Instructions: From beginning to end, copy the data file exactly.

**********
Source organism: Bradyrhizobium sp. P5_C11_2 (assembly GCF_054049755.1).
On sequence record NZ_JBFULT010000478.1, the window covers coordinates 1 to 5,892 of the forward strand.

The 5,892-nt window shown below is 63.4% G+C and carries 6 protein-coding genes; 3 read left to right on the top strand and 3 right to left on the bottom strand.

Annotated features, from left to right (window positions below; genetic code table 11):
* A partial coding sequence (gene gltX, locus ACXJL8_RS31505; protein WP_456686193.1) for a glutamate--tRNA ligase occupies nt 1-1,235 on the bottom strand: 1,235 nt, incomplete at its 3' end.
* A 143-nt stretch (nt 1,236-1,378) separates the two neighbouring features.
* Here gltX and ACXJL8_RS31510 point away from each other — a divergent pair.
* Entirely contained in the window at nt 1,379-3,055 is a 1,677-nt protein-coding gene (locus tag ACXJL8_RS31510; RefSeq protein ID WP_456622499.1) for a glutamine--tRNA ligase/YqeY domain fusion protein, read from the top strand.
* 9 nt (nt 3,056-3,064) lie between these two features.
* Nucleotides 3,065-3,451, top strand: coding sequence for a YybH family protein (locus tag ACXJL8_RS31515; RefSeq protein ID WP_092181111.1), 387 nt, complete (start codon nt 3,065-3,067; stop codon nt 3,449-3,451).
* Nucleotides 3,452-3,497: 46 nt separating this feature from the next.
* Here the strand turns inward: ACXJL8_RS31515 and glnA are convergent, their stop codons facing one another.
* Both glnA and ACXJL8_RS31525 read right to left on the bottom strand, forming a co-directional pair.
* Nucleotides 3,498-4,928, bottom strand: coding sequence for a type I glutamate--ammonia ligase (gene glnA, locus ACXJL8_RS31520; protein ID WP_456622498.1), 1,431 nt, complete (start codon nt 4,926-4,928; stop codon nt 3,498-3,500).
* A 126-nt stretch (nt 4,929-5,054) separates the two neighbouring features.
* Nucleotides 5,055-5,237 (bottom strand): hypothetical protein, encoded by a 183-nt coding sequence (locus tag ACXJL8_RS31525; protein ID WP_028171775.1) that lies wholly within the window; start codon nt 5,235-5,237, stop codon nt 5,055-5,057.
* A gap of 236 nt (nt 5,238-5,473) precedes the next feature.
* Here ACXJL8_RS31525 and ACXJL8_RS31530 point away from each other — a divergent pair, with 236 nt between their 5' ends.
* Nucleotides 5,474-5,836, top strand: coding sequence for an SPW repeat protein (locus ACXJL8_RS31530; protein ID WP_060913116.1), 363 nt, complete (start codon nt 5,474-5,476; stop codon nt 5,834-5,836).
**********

Source organism: Bradyrhizobium sp. P5_C11_2 (assembly GCF_054049755.1).
On sequence record NZ_JBFULT010000478.1, the window covers coordinates 1 to 5,892 of the forward strand.

The 5,892-nt window shown below is 63.4% G+C and carries 6 protein-coding genes; 3 read left to right on the top strand and 3 right to left on the bottom strand.

Annotated features, from left to right (window positions below; genetic code table 11):
* A partial coding sequence (gene gltX, locus ACXJL8_RS31505; protein WP_456686193.1) for a glutamate--tRNA ligase occupies nt 1-1,235 on the bottom strand: 1,235 nt, incomplete at its 3' end.
* A 143-nt stretch (nt 1,236-1,378) separates the two neighbouring features.
* Here gltX and ACXJL8_RS31510 point away from each other — a divergent pair.
* Entirely contained in the window at nt 1,379-3,055 is a 1,677-nt protein-coding gene (locus tag ACXJL8_RS31510; RefSeq protein ID WP_456622499.1) for a glutamine--tRNA ligase/YqeY domain fusion protein, read from the top strand.
* 9 nt (nt 3,056-3,064) lie between these two features.
* Nucleotides 3,065-3,451, top strand: coding sequence for a YybH family protein (locus tag ACXJL8_RS31515; RefSeq protein ID WP_092181111.1), 387 nt, complete (start codon nt 3,065-3,067; stop codon nt 3,449-3,451).
* Nucleotides 3,452-3,497: 46 nt separating this feature from the next.
* Here the strand turns inward: ACXJL8_RS31515 and glnA are convergent, their stop codons facing one another.
* Both glnA and ACXJL8_RS31525 read right to left on the bottom strand, forming a co-directional pair.
* Nucleotides 3,498-4,928, bottom strand: coding sequence for a type I glutamate--ammonia ligase (gene glnA, locus ACXJL8_RS31520; protein ID WP_456622498.1), 1,431 nt, complete (start codon nt 4,926-4,928; stop codon nt 3,498-3,500).
* A 126-nt stretch (nt 4,929-5,054) separates the two neighbouring features.
* Nucleotides 5,055-5,237 (bottom strand): hypothetical protein, encoded by a 183-nt coding sequence (locus tag ACXJL8_RS31525; protein ID WP_028171775.1) that lies wholly within the window; start codon nt 5,235-5,237, stop codon nt 5,055-5,057.
* A gap of 236 nt (nt 5,238-5,473) precedes the next feature.
* Here ACXJL8_RS31525 and ACXJL8_RS31530 point away from each other — a divergent pair, with 236 nt between their 5' ends.
* Nucleotides 5,474-5,836, top strand: coding sequence for an SPW repeat protein (locus ACXJL8_RS31530; protein ID WP_060913116.1), 363 nt, complete (start codon nt 5,474-5,476; stop codon nt 5,834-5,836).